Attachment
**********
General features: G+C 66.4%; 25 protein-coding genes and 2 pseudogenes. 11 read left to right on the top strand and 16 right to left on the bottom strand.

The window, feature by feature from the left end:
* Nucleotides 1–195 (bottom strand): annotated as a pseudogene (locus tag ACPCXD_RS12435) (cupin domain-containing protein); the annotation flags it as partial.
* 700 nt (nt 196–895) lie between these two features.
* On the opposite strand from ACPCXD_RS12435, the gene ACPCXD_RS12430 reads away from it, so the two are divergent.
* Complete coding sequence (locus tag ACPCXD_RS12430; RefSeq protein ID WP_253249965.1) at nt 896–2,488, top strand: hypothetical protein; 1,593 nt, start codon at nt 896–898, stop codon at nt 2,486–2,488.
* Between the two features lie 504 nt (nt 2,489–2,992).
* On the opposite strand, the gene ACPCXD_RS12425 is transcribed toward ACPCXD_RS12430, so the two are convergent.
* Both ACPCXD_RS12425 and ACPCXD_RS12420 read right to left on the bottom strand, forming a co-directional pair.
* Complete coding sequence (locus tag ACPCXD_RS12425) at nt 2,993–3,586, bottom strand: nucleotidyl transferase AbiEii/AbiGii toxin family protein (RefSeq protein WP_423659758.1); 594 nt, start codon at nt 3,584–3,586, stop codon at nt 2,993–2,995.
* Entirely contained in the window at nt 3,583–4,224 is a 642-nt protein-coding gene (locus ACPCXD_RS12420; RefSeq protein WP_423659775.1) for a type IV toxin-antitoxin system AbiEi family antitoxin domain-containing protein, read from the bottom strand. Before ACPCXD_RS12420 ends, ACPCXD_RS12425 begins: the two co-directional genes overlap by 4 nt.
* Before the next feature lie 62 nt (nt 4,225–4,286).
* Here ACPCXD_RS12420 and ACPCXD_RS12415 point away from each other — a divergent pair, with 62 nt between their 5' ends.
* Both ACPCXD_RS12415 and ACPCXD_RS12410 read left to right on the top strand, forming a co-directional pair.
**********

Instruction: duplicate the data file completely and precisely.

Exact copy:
General features: G+C 66.4%; 25 protein-coding genes and 2 pseudogenes. 11 read left to right on the top strand and 16 right to left on the bottom strand.

The window, feature by feature from the left end:
* Nucleotides 1–195 (bottom strand): annotated as a pseudogene (locus tag ACPCXD_RS12435) (cupin domain-containing protein); the annotation flags it as partial.
* 700 nt (nt 196–895) lie between these two features.
* On the opposite strand from ACPCXD_RS12435, the gene ACPCXD_RS12430 reads away from it, so the two are divergent.
* Complete coding sequence (locus tag ACPCXD_RS12430; RefSeq protein ID WP_253249965.1) at nt 896–2,488, top strand: hypothetical protein; 1,593 nt, start codon at nt 896–898, stop codon at nt 2,486–2,488.
* Between the two features lie 504 nt (nt 2,489–2,992).
* On the opposite strand, the gene ACPCXD_RS12425 is transcribed toward ACPCXD_RS12430, so the two are convergent.
* Both ACPCXD_RS12425 and ACPCXD_RS12420 read right to left on the bottom strand, forming a co-directional pair.
* Complete coding sequence (locus tag ACPCXD_RS12425) at nt 2,993–3,586, bottom strand: nucleotidyl transferase AbiEii/AbiGii toxin family protein (RefSeq protein WP_423659758.1); 594 nt, start codon at nt 3,584–3,586, stop codon at nt 2,993–2,995.
* Entirely contained in the window at nt 3,583–4,224 is a 642-nt protein-coding gene (locus ACPCXD_RS12420; RefSeq protein WP_423659775.1) for a type IV toxin-antitoxin system AbiEi family antitoxin domain-containing protein, read from the bottom strand. Before ACPCXD_RS12420 ends, ACPCXD_RS12425 begins: the two co-directional genes overlap by 4 nt.
* Before the next feature lie 62 nt (nt 4,225–4,286).
* Here ACPCXD_RS12420 and ACPCXD_RS12415 point away from each other — a divergent pair, with 62 nt between their 5' ends.
* Both ACPCXD_RS12415 and ACPCXD_RS12410 read left to right on the top strand, forming a co-directional pair.